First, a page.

Side view of nanaimo bars
Serious Eats / Amanda Suarez

Portion with a hot knife. For nice, clean cuts, I run a sharp knife under hot tap water and dry it with a clean kitchen towel before cutting the chilled bars. For the most precise cuts, I recommend repeating this step between each slice.

Serve the bars cold. To keep the structure of the bars and the layers distinct, it’s crucial to store Nanaimo bars in the fridge. I like to enjoy a Nanaimo bar straight out of the fridge, but you can also let them come to room temperature for several minutes if you prefer—you’ll just have to be prepared for very soft chocolate and custard layers. No matter how they’re served, these Nanaimo bars are a comforting taste of home, and bring me straight back to my childhood in Canada.

Using nonstick baking spray, grease an 8- by 8-inch baking pan. Alternatively, line the baking pan with 2 long strips of parchment to cover the bottom and sides, creasing as needed to ensure a secure fit.

For the Crust: In the bowl of a food processor, pulse together graham crackers, shredded coconut, and walnuts until finely ground. Transfer mixture to a medium bowl.

Two image collage of making crust
Serious Eats / Amanda Suarez

Place butter in a medium heatproof bowl and set over a saucepan of simmering water. When butter is melted, whisk in sugar and cocoa powder until dissolved, then add beaten egg. Mix until smooth and slightly thickened, about 2 minutes.

Two image collage of adding egg and thickened chocolate
Serious Eats / Amanda Suarez

Pour melted butter mixture over graham cracker crumbs, tossing to evenly coat crumbs in chocolate and butter mixture. Gently knead until cohesive and transfer to prepared baking pan. Spread into an even layer, then compress firmly with a flat-bottomed drinking glass or measuring cup. Place in the freezer until firm, about 10 minutes.

Two image collage of pouring chocolate and making base
Serious Eats / Amanda Suarez
Overhead view of spreading into even layere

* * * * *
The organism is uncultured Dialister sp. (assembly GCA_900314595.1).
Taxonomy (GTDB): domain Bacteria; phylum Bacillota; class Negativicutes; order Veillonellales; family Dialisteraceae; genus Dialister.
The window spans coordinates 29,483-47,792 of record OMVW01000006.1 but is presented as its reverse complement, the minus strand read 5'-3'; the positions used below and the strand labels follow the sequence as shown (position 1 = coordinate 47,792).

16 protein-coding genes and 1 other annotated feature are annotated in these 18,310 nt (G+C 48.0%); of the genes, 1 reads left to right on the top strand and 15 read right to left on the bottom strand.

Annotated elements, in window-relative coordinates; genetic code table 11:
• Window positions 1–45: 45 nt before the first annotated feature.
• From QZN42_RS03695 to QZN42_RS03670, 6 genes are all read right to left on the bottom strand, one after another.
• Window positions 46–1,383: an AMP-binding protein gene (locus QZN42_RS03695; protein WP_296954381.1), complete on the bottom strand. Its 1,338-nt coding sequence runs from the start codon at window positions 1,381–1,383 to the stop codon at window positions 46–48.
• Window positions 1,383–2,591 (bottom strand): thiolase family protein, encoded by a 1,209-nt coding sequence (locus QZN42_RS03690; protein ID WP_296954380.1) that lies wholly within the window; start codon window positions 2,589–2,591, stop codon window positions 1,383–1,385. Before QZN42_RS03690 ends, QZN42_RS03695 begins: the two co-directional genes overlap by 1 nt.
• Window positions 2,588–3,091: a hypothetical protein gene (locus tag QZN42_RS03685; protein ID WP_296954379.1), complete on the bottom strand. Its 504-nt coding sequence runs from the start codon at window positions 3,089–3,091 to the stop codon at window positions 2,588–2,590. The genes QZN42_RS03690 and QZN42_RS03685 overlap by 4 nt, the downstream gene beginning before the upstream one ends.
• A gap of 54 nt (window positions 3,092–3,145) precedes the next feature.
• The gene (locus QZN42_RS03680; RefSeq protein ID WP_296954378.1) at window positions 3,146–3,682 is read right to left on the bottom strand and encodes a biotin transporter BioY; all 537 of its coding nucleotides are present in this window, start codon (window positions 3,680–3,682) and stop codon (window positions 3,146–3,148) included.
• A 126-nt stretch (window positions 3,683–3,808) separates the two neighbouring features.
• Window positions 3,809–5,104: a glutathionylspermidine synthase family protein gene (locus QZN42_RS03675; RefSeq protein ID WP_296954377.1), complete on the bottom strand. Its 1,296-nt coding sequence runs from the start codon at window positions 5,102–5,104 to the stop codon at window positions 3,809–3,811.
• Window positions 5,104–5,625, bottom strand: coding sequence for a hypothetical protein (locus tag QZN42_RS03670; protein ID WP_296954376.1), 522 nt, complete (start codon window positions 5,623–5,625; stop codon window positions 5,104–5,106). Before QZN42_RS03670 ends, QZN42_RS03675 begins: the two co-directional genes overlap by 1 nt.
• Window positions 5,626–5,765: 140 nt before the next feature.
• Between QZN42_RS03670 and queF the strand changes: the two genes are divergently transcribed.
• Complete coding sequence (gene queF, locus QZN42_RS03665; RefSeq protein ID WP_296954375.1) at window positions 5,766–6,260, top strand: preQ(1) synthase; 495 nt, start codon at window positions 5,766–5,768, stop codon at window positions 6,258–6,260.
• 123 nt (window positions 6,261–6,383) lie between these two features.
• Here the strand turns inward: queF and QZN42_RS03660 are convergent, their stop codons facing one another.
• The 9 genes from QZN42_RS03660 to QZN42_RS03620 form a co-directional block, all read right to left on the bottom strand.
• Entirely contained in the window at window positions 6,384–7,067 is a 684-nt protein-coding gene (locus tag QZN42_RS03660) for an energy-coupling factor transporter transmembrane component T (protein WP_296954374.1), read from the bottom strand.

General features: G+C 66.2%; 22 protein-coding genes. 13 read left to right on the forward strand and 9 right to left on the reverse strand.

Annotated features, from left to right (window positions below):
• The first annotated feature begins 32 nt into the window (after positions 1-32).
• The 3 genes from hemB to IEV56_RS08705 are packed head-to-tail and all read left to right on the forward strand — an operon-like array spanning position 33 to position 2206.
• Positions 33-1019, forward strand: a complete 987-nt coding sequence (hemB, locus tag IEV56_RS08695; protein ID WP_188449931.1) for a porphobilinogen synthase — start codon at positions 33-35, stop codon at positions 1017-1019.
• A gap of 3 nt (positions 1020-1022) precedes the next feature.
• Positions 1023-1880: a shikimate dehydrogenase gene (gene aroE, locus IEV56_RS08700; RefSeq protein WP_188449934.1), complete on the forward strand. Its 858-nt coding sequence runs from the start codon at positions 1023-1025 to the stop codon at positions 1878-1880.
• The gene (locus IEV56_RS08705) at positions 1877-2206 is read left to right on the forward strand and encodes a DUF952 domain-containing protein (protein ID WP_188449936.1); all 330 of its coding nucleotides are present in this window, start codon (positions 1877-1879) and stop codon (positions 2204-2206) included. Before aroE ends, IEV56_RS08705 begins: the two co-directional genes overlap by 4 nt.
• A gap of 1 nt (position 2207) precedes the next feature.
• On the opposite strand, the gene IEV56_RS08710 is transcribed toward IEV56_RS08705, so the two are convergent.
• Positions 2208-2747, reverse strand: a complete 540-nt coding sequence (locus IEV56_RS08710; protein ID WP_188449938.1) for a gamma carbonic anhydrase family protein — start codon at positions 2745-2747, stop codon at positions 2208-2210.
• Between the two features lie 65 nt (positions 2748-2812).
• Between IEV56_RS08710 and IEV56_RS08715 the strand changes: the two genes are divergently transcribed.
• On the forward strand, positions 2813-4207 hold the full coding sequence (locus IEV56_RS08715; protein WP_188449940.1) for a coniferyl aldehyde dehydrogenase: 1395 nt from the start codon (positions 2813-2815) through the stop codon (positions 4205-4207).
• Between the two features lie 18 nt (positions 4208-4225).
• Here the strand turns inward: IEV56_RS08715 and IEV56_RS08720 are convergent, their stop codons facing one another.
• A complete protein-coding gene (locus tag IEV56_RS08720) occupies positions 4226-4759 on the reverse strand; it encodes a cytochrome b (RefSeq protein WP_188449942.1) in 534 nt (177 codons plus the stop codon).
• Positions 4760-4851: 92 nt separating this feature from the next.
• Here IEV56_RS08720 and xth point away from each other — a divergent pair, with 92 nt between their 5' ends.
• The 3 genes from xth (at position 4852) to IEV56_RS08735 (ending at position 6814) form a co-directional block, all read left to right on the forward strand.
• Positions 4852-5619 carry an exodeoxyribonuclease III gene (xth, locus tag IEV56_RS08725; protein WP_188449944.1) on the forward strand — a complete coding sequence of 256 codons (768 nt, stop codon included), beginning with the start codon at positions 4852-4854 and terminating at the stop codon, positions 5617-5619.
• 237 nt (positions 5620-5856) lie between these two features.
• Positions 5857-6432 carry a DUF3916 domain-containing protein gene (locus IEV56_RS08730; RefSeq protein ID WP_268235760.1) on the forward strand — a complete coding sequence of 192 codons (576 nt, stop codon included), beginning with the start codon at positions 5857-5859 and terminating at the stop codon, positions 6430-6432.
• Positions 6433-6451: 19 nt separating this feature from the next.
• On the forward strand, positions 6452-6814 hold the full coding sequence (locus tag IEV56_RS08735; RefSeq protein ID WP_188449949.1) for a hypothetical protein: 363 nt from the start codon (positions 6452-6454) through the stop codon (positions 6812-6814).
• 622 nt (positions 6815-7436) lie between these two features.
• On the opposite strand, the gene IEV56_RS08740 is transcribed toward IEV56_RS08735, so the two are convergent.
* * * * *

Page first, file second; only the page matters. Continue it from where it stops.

Serious Eats / Amanda Suarez

For the Custard Filling: In a medium bowl, use a hand mixer to beat butter, powdered sugar, custard powder, milk, vanilla, and salt on medium speed until smooth, about 3 minutes. (Alternatively, in a stand mixer fitted with the paddle attachment, beat softened butter, powdered sugar, custard powder, milk, vanilla, and salt on medium speed until smooth, about 3 minutes.) Remove crust from freezer and, using a flexible or offset spatula, spread custard filling over the crust. Refrigerate until set, about 1 hour, then transfer baking pan to freezer until ready to top with chocolate.

Overhead view of spreading cream
Serious Eats / Amanda Suarez

For the Chocolate Layer: In a medium heat-proof bowl, combine chopped chocolate and butter. Set bowl over a saucepan of barely simmering water, stirring frequently, until chopped chocolate and butter are melted, about 5 minutes. Whisk until smooth and remove from heat.

Overhead view of whisking chocolate
Serious Eats / Amanda Suarez

Remove baking pan from the freezer. Using an offset spatula, spread chocolate mixture over chilled custard filling to evenly cover bars. Refrigerate bars until fully set, about 30 minutes.

Spreading chocolate
Serious Eats / Amanda Suarez

Using a hot knife, slice bars and serve. If not serving immediately, return bars to refrigerator until ready to serve. (For cleaner cuts, run knife under warm water and carefully dry the knife with a clean kitchen towel before portioning each slice.)

Overhead view of nanaimo bars
Serious Eats / Amanda Suarez

Special Equipment

8- by 8-inch baking pan, food processor, medium saucepan, whisk, hand mixer or stand mixer, offset spatula

Make-Ahead and Storage

Nanaimo bars can be up to 4 days in advance and refrigerated in an airtight container. To freeze Nanaimo bars, tightly wrap individual slices in a layer of plastic wrap and then a layer of foil, and freeze in an airtight container. Nanaimo bars can be frozen for up to 2 months.